Many of the areas and buildings on this tour of Hudson’s downtown residential neighborhood are listed in the National Register of Historic Places. Those properties with the white ”HHA” marker have been researched and authenticated by Hudson Heritage Association and may be noteworthy for their architecture, their past ownership or for the activities that took place within them. The markers typically carry the name of the original owner of the property.
This area is blessed with a range of architecture representative of the Western Reserve and other styles of significance. Be sure to note the features and elements of each building that help make Hudson such a rich reflection of its past and its citizenry – a storied group of individuals who were determined to build a community reflecting the elegance of New England in the Ohio wilderness.
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(1841), 1. 5 East Streetsboro Street Free Congregational ChurchA much-altered Greek Revival structure built by anti-slavery supporters including John Brown’s father Own Brown, this building first served as a church for those who left the First Congregational Church over the Abolition question. It subsequently was converted to commercial use and has housed a number of enterprises. John Brown gave one of his most stirring speeches here.
(1860), 2. 7 East Main Street South Old Church on the GreenMoved from its original site on Maple Street, this building formerly housed St. Mary’s Roman Catholic Church, founded primarily to serve the Irish Catholic families who came to build the railroads in the 1840s.
(1825), 3. 7 East Main North Captain Herman Oviatt HouseHudson’s first store was Captain Oviatt’s trading post. At various times, this building housed the Hudson Young Ladies’ Seminary and served as the rectory for St. Mary’s Church. Oviatt, who came to Hudson in 1801, was the town’s first mayor and endowed the first professorship at Western Reserve College (now Western Reserve Academy).
(1877), 4. 13 East Main North Sebastian Miller HouseWith its bracketed eaves, this house is an excellent example of the Italianate style.
(1836/1877), 5. 19 East Main Street Town-Neibel HouseWhen built in 1836 by carpenter/architect Leander Starr for Dr. Israel Town, this was a high-style, columned Greek Revival house. In 1877, it was Victorianized, losing both its wings, one of which became the house at 25 Streetsboro Street.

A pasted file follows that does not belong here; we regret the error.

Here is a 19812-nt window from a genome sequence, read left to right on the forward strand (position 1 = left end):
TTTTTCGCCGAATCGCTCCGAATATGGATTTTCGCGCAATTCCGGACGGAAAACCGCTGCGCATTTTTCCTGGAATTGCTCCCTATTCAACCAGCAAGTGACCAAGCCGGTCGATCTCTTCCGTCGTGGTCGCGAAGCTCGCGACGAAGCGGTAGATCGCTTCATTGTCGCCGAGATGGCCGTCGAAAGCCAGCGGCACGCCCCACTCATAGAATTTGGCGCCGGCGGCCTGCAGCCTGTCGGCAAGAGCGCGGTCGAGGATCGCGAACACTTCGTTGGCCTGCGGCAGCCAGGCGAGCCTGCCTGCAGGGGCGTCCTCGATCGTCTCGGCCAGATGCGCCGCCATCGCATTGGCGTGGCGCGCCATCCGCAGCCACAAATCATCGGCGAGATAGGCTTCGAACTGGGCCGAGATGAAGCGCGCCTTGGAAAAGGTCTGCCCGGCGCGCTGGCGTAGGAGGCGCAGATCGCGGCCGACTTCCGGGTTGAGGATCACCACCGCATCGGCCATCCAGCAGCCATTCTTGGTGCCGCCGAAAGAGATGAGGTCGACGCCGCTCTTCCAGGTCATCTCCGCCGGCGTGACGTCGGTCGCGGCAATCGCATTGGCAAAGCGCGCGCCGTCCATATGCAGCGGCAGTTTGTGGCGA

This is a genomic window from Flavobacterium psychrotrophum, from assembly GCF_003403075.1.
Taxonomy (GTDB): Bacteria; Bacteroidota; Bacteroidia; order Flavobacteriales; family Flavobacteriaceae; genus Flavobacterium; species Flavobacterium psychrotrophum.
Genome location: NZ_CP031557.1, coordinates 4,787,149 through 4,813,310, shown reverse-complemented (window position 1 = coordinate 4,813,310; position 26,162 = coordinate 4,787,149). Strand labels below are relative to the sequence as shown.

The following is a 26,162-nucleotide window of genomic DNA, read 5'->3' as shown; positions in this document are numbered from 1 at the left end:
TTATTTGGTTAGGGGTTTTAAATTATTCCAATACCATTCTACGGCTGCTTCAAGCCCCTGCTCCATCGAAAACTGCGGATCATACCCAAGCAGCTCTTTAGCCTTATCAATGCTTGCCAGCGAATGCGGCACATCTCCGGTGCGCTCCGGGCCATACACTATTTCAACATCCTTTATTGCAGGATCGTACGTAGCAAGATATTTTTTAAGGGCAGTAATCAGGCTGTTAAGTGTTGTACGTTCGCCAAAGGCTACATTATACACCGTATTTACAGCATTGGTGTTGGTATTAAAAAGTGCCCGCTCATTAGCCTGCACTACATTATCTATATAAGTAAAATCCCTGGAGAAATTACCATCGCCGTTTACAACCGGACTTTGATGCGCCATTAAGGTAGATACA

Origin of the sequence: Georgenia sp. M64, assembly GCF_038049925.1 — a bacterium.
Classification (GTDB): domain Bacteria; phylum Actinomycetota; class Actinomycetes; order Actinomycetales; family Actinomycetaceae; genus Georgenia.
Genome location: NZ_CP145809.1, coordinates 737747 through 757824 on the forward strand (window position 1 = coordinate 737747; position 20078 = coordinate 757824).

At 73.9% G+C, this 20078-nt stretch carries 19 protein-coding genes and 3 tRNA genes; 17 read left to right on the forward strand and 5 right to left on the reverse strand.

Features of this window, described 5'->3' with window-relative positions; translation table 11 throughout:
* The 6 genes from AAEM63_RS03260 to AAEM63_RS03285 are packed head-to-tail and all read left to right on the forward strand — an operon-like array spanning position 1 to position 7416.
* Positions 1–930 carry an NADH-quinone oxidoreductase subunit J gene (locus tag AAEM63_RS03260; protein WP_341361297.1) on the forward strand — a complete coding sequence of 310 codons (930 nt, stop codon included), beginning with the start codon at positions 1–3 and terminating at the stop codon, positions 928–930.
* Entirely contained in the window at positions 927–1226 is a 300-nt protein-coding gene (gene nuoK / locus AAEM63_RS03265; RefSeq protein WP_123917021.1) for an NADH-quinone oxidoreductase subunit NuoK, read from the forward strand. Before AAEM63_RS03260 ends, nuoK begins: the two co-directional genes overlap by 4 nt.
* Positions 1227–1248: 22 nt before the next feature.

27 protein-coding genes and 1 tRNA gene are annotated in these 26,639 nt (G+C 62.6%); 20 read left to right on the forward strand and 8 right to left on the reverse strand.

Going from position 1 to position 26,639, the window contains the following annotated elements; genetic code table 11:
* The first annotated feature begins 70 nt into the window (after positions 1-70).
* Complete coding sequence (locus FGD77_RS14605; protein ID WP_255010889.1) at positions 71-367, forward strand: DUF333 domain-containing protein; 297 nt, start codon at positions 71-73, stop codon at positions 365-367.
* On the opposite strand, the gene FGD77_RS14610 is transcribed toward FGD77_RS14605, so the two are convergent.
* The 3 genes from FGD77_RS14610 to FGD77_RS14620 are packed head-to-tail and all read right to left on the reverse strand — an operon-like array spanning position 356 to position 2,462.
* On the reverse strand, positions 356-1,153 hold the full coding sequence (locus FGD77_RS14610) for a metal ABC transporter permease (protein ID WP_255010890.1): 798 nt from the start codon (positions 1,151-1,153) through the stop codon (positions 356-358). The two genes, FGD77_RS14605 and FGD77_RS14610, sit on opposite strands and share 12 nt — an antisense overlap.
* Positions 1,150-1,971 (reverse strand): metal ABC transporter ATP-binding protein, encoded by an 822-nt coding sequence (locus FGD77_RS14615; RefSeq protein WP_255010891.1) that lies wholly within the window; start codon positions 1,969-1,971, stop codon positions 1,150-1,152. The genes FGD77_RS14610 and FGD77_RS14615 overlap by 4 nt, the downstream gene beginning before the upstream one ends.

(1841), 6. 27 East Main Street Hudson Town HallBuilt on the site of the original 1820 Congregational Church, which was abandoned when the congregation moved to Aurora Street, this Italianate structure served as the seat of town government from 1879 until 2013. It is now used for various government business and is home to Hudson’s Fire Museum and Destination Hudson.
(1889), 7. 35 East Main Street A.W. Lockhart HouseThis house was built on the foundation of the Norman Baldwin house, which was moved around the corner to Division Street. Lockhart is remembered as the proprietor of the saloon where the tragic Main Street fire of 1892 began.
(1841), 8. 41 East Main Street The Ellsworth StoreBuilt as the dry goods store of Edgar B. Ellsworth, father of Hudson’s great benefactor James W. Ellsworth, this is one of the oldest commercial buildings in Hudson. E. B. Ellsworth was a large landowner and backer of the ill-fated railroad boom of the 1850s.
(1834), 9. 49 East Main Street Baldwin Babcock HouseHudson’s first free library was established through the generosity of Caroline Baldwin Babcock, whose father Frederick Baldwin built this Greek Revival house. Appropriately, her girlhood home served as the home of the Hudson Library and Historical Society for many years. It now houses the Hudson Community Foundation and Hudson Heritage Association.
(1839), 10. 5 Aurora Street Brewster StoreThis Federal-style building has been the home of commercial endeavors since it opened as Kent and Brewster’s Dry Goods Store in 1839. It was restored in 1908 by James Ellsworth. The attempt to demolish it in 1962 prompted the formation of Hudson Heritage Association.